If the only thing that’s putting you off a family sailing holiday, is lack of experience, we have news. First time sailor Sam Bradley and his family recently navigated the legendary Canal du Midi in France and – spoiler alert – loved every minute, even the locks. Here’s how.
Can first time non-sailors really do sailing holidays?
Christopher Columbus claimed, ‘you can never cross the ocean unless you have the courage to lose sight of the shore.’ Although our planned sailing holiday in France would be a lot less pioneering than the voyages of Columbus, in many ways it still felt like ‘losing site of the shore’ for our family. None of us had sailed a large boat, or navigated a canal and its dauntingly complicated locks. In fact, we’d never even been on a cross-channel ferry or driven a car in France. So, plucking up our courage, and with just a small dose of trepidation, we boldly departed for the famed Canal du Midi in the south of France and our grand family adventure.
In less than 48-hours we were transformed
A mere two days later our view was very different; both literally and figuratively. Literally I was now contentedly admiring the sunset over the water from the deck of our lovely boat, sipping a glass of wine – produced by one of the vineyards we had recently cruised past – and enjoying a card game with the children.
But figuratively, my view felt equally transformed.
We discovered that driving on the right isn’t too bad, and that overnight ferries are a wonderful way to get a good night’s sleep while also moving closer to our destination. Most surprisingly, I could now confidently steer a boat, and as a family we could even navigate a lock. We might not have left sight of the shore as the canal is only just wide enough for two boats to pass, yet we had definitely expanded our horizons.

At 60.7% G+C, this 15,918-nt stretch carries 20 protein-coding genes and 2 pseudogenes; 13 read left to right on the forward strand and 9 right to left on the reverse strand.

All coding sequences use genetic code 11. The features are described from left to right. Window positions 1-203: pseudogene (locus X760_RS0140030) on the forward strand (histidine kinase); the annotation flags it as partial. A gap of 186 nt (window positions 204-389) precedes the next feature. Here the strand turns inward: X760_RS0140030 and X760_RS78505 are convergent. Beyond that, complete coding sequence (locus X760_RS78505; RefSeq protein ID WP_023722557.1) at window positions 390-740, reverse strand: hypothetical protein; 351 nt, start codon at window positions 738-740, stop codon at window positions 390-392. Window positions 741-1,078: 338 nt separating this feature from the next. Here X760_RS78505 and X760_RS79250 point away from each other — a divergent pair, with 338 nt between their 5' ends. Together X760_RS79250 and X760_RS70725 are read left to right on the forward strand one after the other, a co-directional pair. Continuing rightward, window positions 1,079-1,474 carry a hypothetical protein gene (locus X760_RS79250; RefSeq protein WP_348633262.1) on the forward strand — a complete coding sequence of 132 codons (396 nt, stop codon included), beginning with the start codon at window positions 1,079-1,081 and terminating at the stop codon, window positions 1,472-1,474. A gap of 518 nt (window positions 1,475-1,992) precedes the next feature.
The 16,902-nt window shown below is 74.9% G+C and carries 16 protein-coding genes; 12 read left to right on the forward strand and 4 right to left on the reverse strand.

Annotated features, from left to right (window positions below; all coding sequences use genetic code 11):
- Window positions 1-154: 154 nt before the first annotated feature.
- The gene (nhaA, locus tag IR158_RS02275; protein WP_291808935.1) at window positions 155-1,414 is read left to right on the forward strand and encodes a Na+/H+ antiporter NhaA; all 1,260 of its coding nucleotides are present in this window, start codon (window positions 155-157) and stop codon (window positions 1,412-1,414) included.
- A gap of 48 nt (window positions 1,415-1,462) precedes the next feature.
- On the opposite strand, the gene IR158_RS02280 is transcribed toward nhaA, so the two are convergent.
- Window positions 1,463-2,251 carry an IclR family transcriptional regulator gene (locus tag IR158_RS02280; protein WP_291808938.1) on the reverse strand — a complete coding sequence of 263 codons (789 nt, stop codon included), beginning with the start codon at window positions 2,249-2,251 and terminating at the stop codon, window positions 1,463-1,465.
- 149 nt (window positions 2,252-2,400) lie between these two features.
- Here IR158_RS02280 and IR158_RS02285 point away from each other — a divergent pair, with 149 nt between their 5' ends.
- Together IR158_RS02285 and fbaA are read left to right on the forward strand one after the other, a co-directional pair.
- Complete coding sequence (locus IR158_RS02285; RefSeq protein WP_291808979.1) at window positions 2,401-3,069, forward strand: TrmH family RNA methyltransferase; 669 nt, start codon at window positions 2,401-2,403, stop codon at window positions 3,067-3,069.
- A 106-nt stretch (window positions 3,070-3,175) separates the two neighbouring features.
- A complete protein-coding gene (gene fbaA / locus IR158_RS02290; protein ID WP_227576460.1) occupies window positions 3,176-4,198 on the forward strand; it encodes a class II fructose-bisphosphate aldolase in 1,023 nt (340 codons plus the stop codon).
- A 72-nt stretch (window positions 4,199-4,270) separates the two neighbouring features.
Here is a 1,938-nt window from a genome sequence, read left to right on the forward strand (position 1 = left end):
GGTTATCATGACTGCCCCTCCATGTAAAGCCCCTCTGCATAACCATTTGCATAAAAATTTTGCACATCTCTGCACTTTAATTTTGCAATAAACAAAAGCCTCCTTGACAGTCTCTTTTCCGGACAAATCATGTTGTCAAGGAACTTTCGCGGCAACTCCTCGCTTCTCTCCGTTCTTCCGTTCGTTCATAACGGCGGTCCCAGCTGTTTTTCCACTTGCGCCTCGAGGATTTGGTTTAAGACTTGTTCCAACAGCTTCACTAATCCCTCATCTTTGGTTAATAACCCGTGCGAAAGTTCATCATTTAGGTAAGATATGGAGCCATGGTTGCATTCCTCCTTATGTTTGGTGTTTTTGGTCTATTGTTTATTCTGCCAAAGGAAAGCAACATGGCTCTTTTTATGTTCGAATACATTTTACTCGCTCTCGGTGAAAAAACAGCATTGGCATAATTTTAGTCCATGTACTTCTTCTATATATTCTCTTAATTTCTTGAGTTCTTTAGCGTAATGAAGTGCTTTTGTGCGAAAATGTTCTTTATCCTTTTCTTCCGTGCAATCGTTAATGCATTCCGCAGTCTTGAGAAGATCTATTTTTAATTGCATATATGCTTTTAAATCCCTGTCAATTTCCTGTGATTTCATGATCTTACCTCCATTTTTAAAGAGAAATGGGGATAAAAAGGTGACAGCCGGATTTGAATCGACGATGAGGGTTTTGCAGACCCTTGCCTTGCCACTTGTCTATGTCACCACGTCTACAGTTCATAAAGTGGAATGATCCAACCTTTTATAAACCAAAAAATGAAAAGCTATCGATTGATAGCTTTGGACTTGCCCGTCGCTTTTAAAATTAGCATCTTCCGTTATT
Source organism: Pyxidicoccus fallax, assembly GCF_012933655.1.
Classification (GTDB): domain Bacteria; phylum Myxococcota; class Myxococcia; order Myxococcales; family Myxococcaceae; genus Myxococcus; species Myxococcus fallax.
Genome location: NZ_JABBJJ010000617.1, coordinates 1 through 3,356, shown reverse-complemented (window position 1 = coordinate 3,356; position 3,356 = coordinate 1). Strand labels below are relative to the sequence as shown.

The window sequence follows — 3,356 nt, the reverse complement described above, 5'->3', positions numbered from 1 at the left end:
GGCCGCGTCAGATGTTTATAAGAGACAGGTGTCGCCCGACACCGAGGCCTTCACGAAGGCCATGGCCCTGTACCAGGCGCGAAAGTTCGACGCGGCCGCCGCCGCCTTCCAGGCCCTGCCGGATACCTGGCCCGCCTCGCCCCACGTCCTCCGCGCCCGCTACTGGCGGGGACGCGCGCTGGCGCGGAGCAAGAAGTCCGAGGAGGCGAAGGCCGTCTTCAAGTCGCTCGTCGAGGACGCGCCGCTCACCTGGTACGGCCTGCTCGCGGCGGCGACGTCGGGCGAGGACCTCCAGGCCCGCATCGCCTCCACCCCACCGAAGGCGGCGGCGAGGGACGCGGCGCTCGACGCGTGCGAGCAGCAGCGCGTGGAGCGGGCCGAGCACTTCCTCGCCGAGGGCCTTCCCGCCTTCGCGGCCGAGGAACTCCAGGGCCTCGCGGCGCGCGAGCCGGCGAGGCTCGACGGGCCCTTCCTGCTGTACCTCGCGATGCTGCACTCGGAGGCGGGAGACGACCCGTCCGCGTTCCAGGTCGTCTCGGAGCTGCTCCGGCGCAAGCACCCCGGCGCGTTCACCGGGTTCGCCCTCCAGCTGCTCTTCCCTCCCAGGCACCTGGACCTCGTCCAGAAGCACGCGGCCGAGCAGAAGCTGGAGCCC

Picturesque Canal du Midi is everything we hoped
Our home for the week was Magnifique, renamed Monica by the kids for no particular reason. She may not have been particularly quick – a top speed of eight knots – but we were in no rush, and what she lacked in speed she more than made up for in comfort. Thankfully for us novices Monica was also pretty easy to run: the batteries charged while we were sailing for lights and power, and the 1,000-litre water tank kept us going for up to four days without filling up. However, the most popular part of the boat by far, was the deck; complete with BBQ, shade and mesmerising views of the French countryside floating serenely by.
Bikes on-board double the adventure potential
The days passed just as serenely. Sailing by farmland and small villages, our adult highlights were spotting little signs advertising treats like wine tasting or local bakeries, which were always a good reason to swap the boat for bikes and head off on a family treasure hunt.
We were initially worried the children would get bored, but we couldn’t have been more wrong: catching grasshoppers along the towpath was endlessly absorbing, and many mornings were spent peacefully reading, colouring and playing card games. They were also very jealous of the many fishermen we passed, so we have a good excuse to return next year, armed with fishing rods.
If you want authentic France choose a sailing holiday
Of course, the main aim of the holiday was simply to have fun in the sun, so a giant dollop of culture and learning was an added bonus.
Our children got to see first hand how locks and boats worked, even getting the occasional chance to help steer Monica. Devouring copious amounts of French cheese and baked delights was a very hands-on learning experience. Although the kids were selfishly excluded from wine tastings. And we were also glad the rural setting meant English wasn’t much of an option. Not only did we feel like we were in authentically ‘real’ France, but our French vocabulary also got a much-needed boost.